1 watt x 24 hours a day = 24 watts x 365 days = 8760 watts. That is 8.7 kWh's. 8.7 x .08 cents per kWh = $.70 cents a year. If a hard drive is $5 cheaper than another but uses 1 watt more, it's very likely that you might not recoup the extra $5 you paid for the lower power consumption HDD before the HDD fails or the warranty runs out. Chasing power consumption is good to break a tie between two HDD's if that is what is important to you, but it's not worth spending more money on IMO. It's basically the same story on performance, it's good to break a tie on two same priced drives if that is important to you, but not worth spending tons more on generally speaking.

Hard drive is a hard drive.

The idea that RED drives or "NAS" drives will last longer is pure marketing aimed to get you to open your wallet. A GREEN WD or a normal Seagate is likely to delivery the same life expectancy and performance. The review that took apart the RED and GREEN basically found no difference between them except for firmware differences. (RED has TLER and Head parking disabled for RAID support)

In a normal server or desktop environment they are basically the same thing. The extra warranty on the NAS or the RED might be worth a little extra, but it's each individual's choice how much that is worth. To me one more year warranty is not worth $20+ but might be worth only $10. Others might disagree. I've seen some pay $35+ for the RED for no apparent reason, so while I personally disagree with that I guess it makes sense to some. Careful about marketing, HDD makers have been claiming higher reliability and all sorts of claims for 20 years and I have not see any change in reliability. If anything warranty times have gotten shorter (they used to be all 5 years).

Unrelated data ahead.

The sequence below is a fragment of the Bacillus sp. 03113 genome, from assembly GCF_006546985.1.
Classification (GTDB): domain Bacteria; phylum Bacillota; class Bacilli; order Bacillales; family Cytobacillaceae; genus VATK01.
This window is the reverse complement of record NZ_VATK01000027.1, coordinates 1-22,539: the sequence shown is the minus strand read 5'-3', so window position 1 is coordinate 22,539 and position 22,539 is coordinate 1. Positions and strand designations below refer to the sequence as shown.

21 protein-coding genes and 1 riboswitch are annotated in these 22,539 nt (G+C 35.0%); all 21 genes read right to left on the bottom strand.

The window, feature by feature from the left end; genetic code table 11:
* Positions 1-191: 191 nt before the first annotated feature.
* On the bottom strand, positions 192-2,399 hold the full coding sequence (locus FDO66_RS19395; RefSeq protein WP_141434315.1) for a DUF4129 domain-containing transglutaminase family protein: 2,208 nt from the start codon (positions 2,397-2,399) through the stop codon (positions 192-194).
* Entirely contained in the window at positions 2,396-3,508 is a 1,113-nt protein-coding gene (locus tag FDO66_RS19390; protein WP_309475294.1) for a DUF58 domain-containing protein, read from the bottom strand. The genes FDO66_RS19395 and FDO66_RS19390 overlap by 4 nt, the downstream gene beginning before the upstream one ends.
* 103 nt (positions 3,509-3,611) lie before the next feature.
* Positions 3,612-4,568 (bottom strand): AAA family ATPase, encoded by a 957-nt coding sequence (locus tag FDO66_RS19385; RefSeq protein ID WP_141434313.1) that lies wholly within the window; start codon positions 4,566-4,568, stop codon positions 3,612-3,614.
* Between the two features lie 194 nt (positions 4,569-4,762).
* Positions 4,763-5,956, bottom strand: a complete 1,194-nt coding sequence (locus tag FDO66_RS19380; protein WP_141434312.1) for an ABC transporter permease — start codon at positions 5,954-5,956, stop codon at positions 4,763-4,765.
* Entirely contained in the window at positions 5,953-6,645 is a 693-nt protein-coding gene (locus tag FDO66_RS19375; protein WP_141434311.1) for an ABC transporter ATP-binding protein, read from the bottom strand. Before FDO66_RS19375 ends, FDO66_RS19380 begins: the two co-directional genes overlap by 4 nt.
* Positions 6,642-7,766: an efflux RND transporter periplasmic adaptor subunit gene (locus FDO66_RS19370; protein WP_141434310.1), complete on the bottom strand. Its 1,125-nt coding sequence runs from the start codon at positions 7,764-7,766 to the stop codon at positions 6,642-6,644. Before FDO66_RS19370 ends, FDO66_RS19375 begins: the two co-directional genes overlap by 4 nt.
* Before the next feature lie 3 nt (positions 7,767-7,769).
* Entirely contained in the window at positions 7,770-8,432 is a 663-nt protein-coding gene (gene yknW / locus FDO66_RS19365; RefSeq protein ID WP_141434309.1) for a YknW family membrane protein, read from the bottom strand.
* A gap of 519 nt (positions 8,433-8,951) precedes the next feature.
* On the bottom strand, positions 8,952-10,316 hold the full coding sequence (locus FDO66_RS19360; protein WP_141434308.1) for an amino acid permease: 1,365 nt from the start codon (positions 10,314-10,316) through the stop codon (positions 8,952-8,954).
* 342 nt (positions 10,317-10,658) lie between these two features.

If I save $20 each HDD and buy 5 drives, That is $100. I can likely buy a new HDD that is double the size with that money in the future. I prefer to keep the $ in my pocket until someone proved to me superior performance or reliability worth the premium.
post #18 of 31
Quote:
Originally Posted by assassin View Post


Is this actually true? We have had this debate before and I would rather not have it again but if there is new data out there that supports it I would be interested in seeing it as I am not sure of the answer.

I see both arguments for this approach but have never seen any real data or testing to back it up. Honestly I think this is one of those theories or myths that both sides suggest as being "common sense" with no objective evidence to support either approach.

when it comes to automotive engines this is true, it is better to leave a car running than cold start it, and since both are spinning mechanical pieces they do share common traits, how ever there are points of diminishing return. if it spends more time off than on than i could see it making sense to turn it off when not in use, and assassin i agree'd with you spot on above when you said buy what ever is cheaper per GB.
post #19 of 31
Quote:
Originally Posted by Vincent2k6 View Post

Would it cost alot of money in electricity if you leave the HDDs running instead of turning them off instead of spindown say for 24 drives?

I didn't know they wear down more when they were turned off instead of running 24/7.

Also did you ever try WD Greens for your measurements? I might get some red then.